Music & Medicine: Unique Collaboration Combines Performing Arts and Science

Tue Jul 14, 2009 8:01am EDT

* Reuters is not responsible for the content in this press release.

FORT WORTH, Texas, July 14 /PRNewswire-USNewswire/ -- When Eri Yoshimura
begins to play, beautiful music fills the air. Her eyes close, and her body
sways in time to the prelude. Her small hands glide over the keyboard
gracefully, fluidly, as if they were tiny ballerinas on a miniature stage.

When she's not performing, though, this University of North Texas (UNT) piano
performance doctoral student is part of a collaborative study between the
Denton campus and the UNT Health Science Center designed to measure the
benefits to a pianist's hands when using a special modified keyboard.  This
information can then be used to educate musicians who teach musicians and help
prevent pianists -- especially those with small hands -- from developing pain
caused by playing keyboards.

"We're looking at hand function in piano players," said Rita Patterson, PhD,
professor and director of the Osteopathic Heritage Foundation Physical
Medicine Core Research Facility (OHFPMCRF). "We've developed hardware and are
collecting data on hand position and function while playing piano."

The study is funded by the Joint Institutional Seed Research Program, an
intramural grant designed to foster collaborative, innovative research
conducted jointly by UNT and the UNT Health Science Center faculty -- in this
case Patterson; Shrawan Kumar, PhD, OHFPMCRF professor; and Kris Chesky, PhD,
director of UNT's Texas Center for Music and Medicine.

Yoshimura has studied piano-related pain among pianists in the past. She and
Chesky published a paper in September 2006 concluding that 86 percent of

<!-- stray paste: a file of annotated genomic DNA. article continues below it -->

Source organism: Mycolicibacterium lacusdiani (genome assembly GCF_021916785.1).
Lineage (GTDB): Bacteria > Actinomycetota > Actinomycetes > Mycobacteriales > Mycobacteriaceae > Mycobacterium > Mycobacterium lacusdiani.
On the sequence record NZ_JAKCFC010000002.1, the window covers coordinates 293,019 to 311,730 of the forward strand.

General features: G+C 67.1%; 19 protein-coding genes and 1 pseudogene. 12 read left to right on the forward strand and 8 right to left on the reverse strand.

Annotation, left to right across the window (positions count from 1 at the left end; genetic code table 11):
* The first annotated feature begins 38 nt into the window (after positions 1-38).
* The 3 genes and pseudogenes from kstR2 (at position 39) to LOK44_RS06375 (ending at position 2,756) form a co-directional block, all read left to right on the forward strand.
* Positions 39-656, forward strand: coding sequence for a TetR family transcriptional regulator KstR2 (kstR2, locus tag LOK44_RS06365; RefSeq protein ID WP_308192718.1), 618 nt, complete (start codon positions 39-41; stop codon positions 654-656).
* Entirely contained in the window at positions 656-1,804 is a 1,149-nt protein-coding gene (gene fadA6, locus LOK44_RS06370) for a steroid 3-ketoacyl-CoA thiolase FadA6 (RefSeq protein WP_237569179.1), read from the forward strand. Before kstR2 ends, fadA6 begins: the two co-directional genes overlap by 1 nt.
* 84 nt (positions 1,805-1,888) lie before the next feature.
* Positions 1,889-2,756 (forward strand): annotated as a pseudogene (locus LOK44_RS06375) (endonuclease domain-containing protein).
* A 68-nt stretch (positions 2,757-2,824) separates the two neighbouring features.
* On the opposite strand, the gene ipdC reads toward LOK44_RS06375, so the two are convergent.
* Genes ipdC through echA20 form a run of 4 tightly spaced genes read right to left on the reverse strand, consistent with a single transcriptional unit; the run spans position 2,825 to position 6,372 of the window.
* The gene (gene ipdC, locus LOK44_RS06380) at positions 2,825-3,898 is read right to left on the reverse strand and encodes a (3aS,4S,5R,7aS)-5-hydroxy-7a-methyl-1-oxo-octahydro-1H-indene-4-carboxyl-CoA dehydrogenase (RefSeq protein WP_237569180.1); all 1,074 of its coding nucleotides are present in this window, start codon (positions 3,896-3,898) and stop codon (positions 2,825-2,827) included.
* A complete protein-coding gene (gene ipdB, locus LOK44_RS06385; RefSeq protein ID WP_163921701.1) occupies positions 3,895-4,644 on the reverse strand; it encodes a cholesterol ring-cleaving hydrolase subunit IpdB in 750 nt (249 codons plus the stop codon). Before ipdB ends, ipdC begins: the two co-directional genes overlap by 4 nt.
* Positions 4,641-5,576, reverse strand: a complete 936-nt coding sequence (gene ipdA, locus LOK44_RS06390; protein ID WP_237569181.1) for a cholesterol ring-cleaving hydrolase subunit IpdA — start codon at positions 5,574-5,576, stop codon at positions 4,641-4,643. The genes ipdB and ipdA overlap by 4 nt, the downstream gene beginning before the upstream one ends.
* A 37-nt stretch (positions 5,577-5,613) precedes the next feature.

college students majoring in piano experienced playing-related pain, with lack
of flexibility and small hand span as contributors. This Joint Institutional
Seed Research grant will allow PMI researchers to quantitatively measure what
happens when a player sits down at a keyboard and begins to play.

One possible answer to alleviating the pain certain players feel while
performing is the ergonomically modified Steinway piano that UNT students use
in an effort to reduce such problems. The keyboard has narrower keys designed
specifically for performers with smaller hands.

"We're measuring hand size, hand position and how hard they're hitting the
keys," Patterson said. "Our technology will give us a thorough motion analysis
as [the student subject] plays. There are 30 students, and we're gathering
enough data to keep me busy for a long time. We can easily have two more
dissertations' worth of material."

Patterson said the researchers are using sensors on the players' hands that
measure how far the hands must move to reach some of the chords common in
piano pieces. Sensors under the piano keys measure how hard the player strikes
the key while playing.

"We're working on synching these systems properly," Patterson said. "This will
make the data easier to analyze."

Yoshimura has played on the modified keyboard in the past -- her first concert
on the new piano, also the first at UNT, was a performance in 2006 of the
complete 24 Preludes by French composer Claude Debussy.

"We are the first school to offer this [modified keyboard] to students,"